The Airport Experience in Asia

The concept of an airport has undergone a major transformation particularly in Asia.

The rise of Aviation in Asia is staggering. It is anticipated that in the next 15 years Asian passenger numbers will grow to five billion a year, more than Europe and America combined. With half the world’s air traffic arriving and departing out of Asia; it will be Asian airports that define our future travel experiences.

Asia – A Growing Market

Many airports in Asia are already bursting at the seams. Airports such as Jakarta International Airport (Soekarno-Hatta) are experiencing growth rates of close to 20% a year and already running at 150% capacity. Countries like Indonesia and the Philippines, which are spread out over vast archipelagos, are reliant on air travel to connect people within their own countries.  The difference between International and Domestic passengers at these airport HUBs can be quite distinct. This can include major differences in facilities provided and the revenue generation options available to the airport operator. This varying degree of passenger wealth and expectation can be challenging to designers but also holds opportunities to re-invent the airport experience.

No-where does a work force migrate more than in Asia. Hundreds of millions of migrant workers move throughout the region every year. Largely driven by the economic success of a particular country, people are forced to follow employment. Added to this, during the Lunar New Year, up to 500 million additional people move through China alone, traditionally putting huge strains on roads and rails systems. But the arrival of low cost airlines combined with an increased minimum wage, means many migrant workers, as well as those celebrating the Chinese New Year holiday, are turning to the convenience of air travel. It is these extreme peaks in passenger movement that the super Aviation HUBs of Asia must deal with in the future.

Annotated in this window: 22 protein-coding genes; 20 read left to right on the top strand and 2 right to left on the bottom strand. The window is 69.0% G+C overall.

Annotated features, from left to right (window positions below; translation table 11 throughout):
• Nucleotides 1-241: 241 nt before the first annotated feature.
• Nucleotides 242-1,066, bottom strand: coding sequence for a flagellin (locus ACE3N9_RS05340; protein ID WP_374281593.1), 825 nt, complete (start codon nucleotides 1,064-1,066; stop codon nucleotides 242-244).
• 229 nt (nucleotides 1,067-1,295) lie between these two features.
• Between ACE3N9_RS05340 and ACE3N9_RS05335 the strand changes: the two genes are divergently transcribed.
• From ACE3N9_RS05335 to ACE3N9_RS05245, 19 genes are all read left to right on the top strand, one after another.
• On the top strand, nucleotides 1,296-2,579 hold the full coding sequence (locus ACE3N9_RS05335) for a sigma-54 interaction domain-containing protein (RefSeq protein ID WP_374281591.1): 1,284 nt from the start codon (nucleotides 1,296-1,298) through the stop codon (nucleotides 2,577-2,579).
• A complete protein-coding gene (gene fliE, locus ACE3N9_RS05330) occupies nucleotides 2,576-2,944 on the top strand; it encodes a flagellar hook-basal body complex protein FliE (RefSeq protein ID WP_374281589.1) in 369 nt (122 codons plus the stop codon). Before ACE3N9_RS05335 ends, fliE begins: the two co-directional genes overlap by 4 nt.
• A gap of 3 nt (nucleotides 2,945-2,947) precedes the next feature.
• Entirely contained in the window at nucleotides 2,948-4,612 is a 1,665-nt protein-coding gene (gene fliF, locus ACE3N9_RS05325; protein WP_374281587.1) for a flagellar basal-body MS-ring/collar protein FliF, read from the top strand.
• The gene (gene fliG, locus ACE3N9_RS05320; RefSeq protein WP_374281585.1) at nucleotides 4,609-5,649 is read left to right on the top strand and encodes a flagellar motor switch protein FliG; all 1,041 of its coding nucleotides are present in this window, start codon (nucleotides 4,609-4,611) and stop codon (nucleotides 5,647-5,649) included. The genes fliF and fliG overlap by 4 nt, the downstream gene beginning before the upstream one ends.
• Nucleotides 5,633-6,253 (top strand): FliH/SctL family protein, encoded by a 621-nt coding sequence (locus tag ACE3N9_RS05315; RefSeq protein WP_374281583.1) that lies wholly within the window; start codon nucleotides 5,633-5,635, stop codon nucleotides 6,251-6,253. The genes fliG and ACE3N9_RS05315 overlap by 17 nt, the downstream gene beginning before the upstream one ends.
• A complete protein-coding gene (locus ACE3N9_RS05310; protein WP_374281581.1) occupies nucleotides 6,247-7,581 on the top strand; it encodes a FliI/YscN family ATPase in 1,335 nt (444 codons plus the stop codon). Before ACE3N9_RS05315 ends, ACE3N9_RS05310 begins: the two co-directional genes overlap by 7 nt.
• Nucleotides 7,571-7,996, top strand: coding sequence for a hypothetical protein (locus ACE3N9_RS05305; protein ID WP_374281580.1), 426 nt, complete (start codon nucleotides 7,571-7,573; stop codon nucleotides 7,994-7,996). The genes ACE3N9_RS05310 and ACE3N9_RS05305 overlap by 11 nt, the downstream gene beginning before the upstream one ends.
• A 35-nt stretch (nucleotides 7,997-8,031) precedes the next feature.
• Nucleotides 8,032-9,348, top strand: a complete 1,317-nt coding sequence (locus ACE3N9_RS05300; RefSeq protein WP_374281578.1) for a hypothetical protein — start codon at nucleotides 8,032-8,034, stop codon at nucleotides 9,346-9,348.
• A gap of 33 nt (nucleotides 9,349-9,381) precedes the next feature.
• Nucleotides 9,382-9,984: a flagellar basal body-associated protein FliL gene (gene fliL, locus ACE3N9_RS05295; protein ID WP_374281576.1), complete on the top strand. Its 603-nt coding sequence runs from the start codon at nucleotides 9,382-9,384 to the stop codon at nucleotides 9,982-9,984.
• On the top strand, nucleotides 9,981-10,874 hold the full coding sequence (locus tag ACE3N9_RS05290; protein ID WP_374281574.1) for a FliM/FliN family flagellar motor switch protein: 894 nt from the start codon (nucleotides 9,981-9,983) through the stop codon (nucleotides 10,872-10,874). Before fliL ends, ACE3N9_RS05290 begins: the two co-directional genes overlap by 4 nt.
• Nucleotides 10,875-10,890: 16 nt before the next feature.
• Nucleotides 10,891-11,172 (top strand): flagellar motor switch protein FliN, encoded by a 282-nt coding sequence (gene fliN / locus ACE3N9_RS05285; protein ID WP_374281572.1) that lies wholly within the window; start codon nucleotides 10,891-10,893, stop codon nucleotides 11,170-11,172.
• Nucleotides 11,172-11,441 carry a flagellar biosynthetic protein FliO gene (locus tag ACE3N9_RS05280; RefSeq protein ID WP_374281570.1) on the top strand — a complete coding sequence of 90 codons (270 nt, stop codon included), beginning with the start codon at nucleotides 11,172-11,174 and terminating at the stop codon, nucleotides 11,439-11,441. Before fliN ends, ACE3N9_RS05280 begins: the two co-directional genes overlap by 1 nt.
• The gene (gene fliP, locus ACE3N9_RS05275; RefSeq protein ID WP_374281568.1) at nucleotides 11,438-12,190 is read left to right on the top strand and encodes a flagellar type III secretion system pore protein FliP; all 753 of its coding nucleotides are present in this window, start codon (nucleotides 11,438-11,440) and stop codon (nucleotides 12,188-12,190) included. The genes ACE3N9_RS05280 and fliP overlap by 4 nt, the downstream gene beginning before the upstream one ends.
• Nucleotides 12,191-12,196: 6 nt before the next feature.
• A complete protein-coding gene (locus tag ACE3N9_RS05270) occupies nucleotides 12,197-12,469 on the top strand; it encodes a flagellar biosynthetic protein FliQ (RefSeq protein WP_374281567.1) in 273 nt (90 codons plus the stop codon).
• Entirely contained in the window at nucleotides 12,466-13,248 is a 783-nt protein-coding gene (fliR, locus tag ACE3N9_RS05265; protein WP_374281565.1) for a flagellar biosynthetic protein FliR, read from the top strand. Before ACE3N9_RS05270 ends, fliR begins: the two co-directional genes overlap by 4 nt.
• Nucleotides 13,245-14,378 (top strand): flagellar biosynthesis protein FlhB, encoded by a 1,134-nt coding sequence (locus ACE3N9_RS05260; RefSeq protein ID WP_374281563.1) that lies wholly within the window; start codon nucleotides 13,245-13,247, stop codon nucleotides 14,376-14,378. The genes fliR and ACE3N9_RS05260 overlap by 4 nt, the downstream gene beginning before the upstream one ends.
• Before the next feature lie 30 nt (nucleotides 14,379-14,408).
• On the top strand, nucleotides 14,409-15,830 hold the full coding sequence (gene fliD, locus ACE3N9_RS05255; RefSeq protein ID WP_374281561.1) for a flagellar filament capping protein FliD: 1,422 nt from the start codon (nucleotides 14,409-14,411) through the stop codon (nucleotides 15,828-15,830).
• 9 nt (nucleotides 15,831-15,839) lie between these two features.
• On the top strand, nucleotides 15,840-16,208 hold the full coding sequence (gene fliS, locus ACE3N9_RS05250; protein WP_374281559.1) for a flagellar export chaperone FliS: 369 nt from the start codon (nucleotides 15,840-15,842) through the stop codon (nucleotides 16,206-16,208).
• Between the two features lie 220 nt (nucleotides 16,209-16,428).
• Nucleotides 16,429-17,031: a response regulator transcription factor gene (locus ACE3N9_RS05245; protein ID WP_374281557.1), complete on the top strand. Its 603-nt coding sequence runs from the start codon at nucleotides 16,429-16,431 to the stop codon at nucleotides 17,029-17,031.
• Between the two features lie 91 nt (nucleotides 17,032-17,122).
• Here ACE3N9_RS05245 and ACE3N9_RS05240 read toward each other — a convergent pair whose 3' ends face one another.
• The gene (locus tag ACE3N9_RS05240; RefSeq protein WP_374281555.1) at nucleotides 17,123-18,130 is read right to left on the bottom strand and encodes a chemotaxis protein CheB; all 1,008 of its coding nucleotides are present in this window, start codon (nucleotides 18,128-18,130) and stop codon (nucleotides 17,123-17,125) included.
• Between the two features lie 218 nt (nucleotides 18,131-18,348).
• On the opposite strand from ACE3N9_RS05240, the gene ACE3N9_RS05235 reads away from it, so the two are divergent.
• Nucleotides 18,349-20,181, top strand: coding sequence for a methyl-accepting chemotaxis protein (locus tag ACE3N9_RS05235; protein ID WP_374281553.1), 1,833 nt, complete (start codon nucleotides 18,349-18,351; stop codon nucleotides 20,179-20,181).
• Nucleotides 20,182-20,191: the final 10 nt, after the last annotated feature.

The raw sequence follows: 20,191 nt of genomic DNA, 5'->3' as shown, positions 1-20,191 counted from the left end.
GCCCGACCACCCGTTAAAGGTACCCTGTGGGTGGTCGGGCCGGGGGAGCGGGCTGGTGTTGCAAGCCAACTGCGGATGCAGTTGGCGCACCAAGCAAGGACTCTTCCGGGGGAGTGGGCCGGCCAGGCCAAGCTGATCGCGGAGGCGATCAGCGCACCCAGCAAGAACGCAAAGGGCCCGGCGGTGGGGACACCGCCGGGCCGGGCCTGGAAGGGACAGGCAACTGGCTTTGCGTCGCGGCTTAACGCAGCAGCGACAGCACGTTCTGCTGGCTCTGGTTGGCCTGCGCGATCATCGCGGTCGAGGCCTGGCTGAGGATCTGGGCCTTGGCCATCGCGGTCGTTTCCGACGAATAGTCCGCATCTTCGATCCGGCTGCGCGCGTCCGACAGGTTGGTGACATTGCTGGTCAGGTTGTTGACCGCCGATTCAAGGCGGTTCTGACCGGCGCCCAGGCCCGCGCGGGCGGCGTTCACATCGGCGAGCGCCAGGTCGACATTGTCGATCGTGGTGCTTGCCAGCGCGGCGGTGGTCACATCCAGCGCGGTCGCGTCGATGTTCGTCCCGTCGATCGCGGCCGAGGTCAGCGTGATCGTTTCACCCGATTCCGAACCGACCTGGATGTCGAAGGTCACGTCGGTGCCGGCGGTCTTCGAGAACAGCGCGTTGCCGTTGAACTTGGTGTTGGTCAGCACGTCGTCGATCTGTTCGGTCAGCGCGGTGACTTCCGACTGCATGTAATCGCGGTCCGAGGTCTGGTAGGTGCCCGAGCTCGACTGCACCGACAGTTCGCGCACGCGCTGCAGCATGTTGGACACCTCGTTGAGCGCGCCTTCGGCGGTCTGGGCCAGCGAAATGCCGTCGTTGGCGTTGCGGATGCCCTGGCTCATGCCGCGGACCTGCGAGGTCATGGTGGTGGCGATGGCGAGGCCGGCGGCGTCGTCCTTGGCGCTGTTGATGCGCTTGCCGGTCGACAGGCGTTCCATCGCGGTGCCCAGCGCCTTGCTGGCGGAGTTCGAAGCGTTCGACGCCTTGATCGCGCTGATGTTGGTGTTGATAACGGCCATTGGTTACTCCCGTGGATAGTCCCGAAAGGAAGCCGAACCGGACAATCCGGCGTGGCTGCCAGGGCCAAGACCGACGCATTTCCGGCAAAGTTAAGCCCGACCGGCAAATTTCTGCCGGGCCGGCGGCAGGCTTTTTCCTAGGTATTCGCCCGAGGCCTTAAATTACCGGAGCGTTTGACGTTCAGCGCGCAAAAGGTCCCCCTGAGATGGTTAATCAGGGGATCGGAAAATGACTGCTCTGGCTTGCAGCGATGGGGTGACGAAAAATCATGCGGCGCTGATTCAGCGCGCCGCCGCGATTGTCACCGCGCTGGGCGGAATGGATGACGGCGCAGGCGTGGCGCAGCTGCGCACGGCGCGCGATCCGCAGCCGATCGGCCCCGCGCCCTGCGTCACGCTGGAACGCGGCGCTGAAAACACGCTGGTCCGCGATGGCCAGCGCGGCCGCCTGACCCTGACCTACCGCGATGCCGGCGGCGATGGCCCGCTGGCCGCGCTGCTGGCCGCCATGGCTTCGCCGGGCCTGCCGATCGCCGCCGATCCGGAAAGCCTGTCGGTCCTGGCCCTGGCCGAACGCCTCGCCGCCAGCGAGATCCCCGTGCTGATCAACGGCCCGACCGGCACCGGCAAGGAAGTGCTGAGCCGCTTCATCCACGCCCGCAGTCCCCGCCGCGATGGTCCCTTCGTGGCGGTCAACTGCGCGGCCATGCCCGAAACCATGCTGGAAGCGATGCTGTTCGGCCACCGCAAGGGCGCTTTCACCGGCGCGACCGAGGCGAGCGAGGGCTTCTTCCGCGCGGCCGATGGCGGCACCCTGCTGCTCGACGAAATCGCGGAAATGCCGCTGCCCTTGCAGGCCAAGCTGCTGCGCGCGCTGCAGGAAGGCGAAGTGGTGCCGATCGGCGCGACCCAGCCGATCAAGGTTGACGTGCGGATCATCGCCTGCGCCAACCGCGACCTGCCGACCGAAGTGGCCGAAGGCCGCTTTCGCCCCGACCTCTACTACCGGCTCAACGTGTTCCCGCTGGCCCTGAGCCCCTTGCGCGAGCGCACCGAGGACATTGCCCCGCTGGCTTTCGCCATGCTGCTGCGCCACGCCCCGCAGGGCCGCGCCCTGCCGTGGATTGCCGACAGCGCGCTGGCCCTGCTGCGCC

The Romance of the Airport Experience

Travel is still romantic in Asia. For many, travel remains an aspirational experience and airports in the region are filled with passengers taking their first flight, or families seeing their relatives off on their first overseas journey. It is not uncommon for families to visit airports for the thrill of watching planes take off and land, with no intention of travelling themselves.

Airports are exciting places in Asia. With the ever-rising middle class in the region, more and more people are being welcomed into the world of air travel. In 2009, Asia accounted for only 23% of global middle-class consumption and 28% of the middle-class population, but by 2030 this figure will double if not triple. Every year between now and 2030, more than 100 million people will enter the middle-class in Asia, with enormous consequences for travel in the region.

As architects this is a fascinating and challenging proposition. Unlike in the West, where the majority of passengers are familiar with the processing requirements of an airport, in many parts of Asia first time travellers are mixed in with seasoned veterans, not to mention the numerous language, religious and cultural requirements. This results in large numbers of passengers with very different expectations, requiring varying levels of service, security and amenities.

In many regional airports there is a pioneering feel to aviation much like in the 1960s in the West. With an array of interesting and exotic destinations in the region the opportunity is also growing for short haul weekend explorations which also helps lift the profile of the industry.